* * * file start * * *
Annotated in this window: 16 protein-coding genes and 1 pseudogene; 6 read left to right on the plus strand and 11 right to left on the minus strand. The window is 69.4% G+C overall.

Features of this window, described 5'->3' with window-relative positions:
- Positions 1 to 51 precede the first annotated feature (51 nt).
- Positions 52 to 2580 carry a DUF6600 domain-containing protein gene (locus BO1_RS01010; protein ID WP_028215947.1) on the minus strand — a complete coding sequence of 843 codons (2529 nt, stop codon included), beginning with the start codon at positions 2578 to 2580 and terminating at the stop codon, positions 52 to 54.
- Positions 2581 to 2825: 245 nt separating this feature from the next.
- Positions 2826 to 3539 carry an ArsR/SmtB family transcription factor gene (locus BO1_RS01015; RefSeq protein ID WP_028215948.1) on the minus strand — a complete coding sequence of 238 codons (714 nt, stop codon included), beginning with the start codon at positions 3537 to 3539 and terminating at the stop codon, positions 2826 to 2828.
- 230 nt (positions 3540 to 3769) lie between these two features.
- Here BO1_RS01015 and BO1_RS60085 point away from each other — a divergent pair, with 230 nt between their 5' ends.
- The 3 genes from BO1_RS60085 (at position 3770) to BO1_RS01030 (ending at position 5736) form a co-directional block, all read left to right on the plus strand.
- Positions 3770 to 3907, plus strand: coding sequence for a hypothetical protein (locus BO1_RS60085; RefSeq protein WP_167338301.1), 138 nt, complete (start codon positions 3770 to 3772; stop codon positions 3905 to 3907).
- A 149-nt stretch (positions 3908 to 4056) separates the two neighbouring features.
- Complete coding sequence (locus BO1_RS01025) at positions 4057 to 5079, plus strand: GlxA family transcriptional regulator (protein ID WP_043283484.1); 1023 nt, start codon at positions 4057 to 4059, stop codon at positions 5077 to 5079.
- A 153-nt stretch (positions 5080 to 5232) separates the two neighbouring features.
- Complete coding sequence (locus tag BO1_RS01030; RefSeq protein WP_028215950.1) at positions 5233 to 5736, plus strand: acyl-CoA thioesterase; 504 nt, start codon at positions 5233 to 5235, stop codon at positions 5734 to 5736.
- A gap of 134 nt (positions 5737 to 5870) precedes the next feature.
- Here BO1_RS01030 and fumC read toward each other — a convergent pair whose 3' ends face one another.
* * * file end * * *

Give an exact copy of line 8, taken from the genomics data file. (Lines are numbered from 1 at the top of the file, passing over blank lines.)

- Here BO1_RS01015 and BO1_RS60085 point away from each other — a divergent pair, with 230 nt between their 5' ends.